S is for Pete Seeger

Johnny Cash and Pete Seeger talk about the origins of the Cherokee written language.

peteseegerI was, and am, a big fan of the late folk singer Pete Seeger (May 3, 1919 – January 27, 2014). I wrote about him on his 90th birthday in 2009 HERE, though I am surprised that I didn’t mention the fact that I had the opportunity to actually talk with Pete at the Springboks demonstration.

My affection for the We Shall Overcome album I have documented.

I remember watching him singing Waist Deep in the Big Muddy on The Smothers Brothers Show after it had previously been yanked by CBS.

The documentary Wasn’t That A Time, about the reunion of the Weavers- Seeger, Ronnie Gilbert, Fred Hellerman, and Lee Hays – came out in 1982. I saw it at least a decade later. You should watch it.

Still, I keep learning things about the singer. Earlier this year, I wrote about the song Black and White, popularized by Three Dog Night but performed a decade and a half earlier by Seeger.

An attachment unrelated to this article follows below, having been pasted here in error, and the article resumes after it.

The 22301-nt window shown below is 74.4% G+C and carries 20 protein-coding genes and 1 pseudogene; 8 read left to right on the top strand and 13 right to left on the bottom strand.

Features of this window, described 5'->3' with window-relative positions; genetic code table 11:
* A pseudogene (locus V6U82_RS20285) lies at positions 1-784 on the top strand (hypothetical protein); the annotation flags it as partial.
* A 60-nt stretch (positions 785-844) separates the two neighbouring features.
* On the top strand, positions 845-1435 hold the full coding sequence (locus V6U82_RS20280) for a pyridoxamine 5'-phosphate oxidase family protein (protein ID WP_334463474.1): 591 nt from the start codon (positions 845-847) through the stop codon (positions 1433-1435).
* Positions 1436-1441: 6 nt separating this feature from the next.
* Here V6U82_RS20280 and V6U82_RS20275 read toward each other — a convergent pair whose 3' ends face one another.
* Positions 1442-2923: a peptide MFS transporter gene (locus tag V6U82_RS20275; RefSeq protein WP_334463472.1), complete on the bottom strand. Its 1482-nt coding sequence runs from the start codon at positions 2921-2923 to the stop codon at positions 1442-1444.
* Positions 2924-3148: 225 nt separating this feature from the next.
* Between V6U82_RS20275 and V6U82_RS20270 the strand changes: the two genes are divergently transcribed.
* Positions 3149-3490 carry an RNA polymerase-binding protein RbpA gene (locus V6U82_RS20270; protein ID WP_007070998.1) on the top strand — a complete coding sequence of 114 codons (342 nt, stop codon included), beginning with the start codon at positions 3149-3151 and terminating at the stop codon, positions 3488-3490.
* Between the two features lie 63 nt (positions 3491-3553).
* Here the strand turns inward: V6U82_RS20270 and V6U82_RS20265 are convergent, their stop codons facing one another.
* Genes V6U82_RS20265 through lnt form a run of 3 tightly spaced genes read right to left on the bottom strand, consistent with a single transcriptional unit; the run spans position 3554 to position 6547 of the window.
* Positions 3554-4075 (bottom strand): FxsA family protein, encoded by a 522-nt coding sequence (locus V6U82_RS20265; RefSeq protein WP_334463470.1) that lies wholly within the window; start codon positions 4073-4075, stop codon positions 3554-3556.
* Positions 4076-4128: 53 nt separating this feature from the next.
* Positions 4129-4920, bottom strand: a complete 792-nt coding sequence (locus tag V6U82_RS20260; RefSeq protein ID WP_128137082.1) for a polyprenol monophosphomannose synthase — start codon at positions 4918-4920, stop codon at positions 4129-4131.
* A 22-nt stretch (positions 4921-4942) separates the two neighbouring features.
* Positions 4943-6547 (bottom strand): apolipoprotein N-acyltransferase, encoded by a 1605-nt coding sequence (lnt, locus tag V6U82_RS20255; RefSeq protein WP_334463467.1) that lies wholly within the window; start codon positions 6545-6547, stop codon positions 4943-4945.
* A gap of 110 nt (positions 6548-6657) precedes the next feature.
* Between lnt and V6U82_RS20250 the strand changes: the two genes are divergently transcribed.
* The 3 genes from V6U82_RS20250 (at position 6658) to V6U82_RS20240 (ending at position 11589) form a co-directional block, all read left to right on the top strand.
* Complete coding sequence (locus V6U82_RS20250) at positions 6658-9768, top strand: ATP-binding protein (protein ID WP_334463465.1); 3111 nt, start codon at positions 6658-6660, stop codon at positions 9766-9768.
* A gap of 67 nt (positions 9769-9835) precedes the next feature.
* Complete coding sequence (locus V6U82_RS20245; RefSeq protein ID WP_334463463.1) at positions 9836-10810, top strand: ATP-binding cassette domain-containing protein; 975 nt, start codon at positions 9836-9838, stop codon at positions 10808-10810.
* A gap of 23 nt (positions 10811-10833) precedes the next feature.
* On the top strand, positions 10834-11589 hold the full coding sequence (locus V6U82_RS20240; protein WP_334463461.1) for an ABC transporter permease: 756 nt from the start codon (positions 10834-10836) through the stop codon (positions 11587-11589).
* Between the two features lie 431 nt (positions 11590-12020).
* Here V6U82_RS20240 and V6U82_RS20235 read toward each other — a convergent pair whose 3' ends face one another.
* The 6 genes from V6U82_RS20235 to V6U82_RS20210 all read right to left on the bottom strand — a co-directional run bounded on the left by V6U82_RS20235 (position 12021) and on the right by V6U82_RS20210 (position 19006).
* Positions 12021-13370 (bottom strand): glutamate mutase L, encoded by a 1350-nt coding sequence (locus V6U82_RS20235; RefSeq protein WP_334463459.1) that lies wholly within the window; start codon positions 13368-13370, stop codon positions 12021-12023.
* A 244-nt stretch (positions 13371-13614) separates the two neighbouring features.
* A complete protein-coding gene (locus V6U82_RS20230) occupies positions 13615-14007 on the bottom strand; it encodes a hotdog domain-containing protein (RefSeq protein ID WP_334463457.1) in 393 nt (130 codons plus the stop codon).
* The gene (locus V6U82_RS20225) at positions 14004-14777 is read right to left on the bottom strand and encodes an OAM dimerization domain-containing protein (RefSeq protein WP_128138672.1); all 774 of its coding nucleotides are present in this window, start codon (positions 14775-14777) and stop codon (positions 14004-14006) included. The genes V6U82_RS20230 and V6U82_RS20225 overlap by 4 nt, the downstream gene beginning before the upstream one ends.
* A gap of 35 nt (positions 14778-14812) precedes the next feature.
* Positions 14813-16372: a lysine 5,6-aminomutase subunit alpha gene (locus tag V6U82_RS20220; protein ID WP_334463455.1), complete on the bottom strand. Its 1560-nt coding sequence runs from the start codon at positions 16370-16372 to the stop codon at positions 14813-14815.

Then there was this: Rainbow Quest (1965–66) was a U.S. television series devoted to folk music. It was on public television, but not in any market I was in. There were 39 episodes. Here’s a description of the last one:

“Way back in the halcyon days of black and white TV, Johnny Cash and Pete Seeger talk about the origins of the Cherokee written language, and sing a Peter La Farge song of the Seneca trust broken in treaties with the U.S. government.” June Carter also appeared on that episode.

You can watch a sample of it HERE.

“Starting in the early 1980s 38 of the shows were made available on VHS, Betamax, and 3/4″ (U-Matic) tapes… The 39th show, featuring Johnny Cash and June Carter, was withheld at the request of Pete Seeger because Johnny Cash was heavily on drugs during his appearance. However, in the late ’90s, this show was released to the public.”

Here are some other episodes, along with the last episode in full.

ABC Wednesday – Round 18

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